The Friday after Thanksgiving in America marks the unofficial start of the holiday shopping season. Lusty consumer spending during the winter holidays is fueled, in part, by our cozy images of the season. Nathaniel Currier and James Ives' 19th-century lithographs of snow-crusted fields, frosty farmhouse windows, and families bundled on one-horse sleighs still adorn our holiday cards. Each year on television, we fall in love again with snow-dappled Bedford Falls in the beloved, 1946 Christmas movie classic, It's a Wonderful Life. And we re-introduce our children to Clement Moore's classic poem, "A Visit From Saint Nicholas."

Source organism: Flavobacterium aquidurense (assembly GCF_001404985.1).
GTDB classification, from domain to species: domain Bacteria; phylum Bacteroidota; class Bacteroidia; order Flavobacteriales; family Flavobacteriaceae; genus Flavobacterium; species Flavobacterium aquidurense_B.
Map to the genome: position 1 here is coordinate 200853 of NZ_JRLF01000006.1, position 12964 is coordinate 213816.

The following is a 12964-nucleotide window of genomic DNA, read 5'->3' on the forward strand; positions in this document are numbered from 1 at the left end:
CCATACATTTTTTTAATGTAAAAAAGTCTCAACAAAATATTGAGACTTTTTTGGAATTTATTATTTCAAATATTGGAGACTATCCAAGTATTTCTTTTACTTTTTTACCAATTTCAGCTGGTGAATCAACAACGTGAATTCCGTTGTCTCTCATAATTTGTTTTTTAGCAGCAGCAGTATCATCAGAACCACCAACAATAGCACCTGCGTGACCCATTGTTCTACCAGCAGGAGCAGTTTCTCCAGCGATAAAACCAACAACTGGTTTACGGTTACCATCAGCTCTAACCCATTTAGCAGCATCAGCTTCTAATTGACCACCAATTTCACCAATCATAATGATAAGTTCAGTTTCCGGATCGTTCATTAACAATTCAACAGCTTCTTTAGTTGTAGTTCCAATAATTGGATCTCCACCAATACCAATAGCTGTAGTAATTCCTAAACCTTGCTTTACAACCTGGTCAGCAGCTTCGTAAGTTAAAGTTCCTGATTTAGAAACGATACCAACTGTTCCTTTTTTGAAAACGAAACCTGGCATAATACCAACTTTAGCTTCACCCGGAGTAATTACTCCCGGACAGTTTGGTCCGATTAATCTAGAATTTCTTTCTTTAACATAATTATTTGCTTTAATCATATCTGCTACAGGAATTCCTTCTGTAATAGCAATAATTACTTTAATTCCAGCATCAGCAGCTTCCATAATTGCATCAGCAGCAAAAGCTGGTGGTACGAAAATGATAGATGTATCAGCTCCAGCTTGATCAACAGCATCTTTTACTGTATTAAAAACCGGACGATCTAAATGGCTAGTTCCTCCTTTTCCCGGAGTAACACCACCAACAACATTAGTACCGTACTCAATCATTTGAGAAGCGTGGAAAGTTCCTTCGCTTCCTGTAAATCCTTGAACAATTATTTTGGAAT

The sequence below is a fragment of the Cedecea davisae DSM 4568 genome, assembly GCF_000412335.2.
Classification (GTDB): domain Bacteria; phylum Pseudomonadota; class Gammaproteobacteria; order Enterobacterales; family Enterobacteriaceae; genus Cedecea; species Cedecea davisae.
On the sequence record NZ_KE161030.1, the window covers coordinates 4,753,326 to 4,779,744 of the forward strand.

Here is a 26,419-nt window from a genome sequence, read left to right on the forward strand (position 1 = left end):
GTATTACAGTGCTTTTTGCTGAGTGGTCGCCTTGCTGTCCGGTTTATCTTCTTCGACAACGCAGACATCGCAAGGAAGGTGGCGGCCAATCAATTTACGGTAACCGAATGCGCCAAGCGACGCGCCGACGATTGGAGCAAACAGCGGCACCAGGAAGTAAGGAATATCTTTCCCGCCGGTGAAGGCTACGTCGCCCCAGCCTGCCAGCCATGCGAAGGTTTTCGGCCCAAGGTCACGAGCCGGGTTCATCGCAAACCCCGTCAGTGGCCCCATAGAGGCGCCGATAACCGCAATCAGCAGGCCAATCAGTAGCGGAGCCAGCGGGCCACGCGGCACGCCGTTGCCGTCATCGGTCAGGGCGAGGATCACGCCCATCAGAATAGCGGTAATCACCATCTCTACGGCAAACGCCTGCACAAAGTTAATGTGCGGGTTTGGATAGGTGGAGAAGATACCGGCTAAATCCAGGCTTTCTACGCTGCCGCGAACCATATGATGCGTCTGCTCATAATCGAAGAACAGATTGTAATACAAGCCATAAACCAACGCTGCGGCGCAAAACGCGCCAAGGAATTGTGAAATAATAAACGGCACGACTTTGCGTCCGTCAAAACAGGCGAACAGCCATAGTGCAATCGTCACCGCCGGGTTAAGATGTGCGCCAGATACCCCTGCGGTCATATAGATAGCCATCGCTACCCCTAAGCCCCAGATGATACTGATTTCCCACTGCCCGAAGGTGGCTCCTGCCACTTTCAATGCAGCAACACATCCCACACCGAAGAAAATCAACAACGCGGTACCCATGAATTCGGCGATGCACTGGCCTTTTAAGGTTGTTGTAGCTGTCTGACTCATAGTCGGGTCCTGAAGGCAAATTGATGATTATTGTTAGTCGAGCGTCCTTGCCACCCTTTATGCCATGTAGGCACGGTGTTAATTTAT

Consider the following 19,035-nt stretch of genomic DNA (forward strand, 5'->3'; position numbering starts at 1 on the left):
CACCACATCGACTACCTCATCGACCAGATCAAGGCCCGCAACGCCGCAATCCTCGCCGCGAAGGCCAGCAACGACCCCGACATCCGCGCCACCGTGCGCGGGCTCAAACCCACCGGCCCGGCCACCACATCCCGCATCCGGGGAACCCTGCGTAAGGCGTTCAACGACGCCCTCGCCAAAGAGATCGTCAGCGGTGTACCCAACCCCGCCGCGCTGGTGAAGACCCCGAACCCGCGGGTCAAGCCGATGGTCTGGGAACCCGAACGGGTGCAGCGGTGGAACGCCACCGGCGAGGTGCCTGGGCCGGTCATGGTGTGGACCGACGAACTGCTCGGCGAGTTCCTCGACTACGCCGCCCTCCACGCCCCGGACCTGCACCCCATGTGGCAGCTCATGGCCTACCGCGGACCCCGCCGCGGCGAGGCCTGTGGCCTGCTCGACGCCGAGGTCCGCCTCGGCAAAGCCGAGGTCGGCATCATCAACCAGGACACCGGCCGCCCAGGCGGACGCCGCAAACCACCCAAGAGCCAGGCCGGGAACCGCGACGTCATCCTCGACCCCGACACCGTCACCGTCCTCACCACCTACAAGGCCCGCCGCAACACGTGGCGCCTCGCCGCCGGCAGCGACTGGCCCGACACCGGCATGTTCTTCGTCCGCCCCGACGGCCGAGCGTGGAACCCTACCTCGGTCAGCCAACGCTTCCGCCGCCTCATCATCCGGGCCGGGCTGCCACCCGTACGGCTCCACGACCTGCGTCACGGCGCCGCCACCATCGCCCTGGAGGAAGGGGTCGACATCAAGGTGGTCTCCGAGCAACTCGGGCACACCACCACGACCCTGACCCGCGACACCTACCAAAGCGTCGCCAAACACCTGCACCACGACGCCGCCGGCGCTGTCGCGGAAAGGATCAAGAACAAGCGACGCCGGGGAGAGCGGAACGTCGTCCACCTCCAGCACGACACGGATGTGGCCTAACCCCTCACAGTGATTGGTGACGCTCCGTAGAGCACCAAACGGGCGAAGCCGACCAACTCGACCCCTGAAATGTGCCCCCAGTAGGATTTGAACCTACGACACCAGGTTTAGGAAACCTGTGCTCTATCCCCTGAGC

'Twas the night before Christmas, and all through the house,
Not a creature was stirring, not even a mouse . . .

We crank up misty seasonal music, like "Silver Bells," with its cheery lyrics, like:

Strings of street lights
Even stop lights
Blink a bright red and green
As the shoppers rush home with their treasures. . . .

Sad to say, though, that while gift-giving is still an integral part of the holidays, you don't see many contented shoppers. Or, for that matter, carolers, horse-drawn sleighs or miniature villages in charming Christmas window displays.

Today's Currier and Ives would have to depict crowded airports, harried shoppers driving from mall to mall, and impatient townfolk in long lines at post office counters. And with more than a third of American holiday shoppers now ordering gifts on the Internet rather than fighting the crowds, might another Clement Moore write,

'Twas the night before Christmas, and all through the house,
Computers were stirring -- keyboard, modem, and mouse?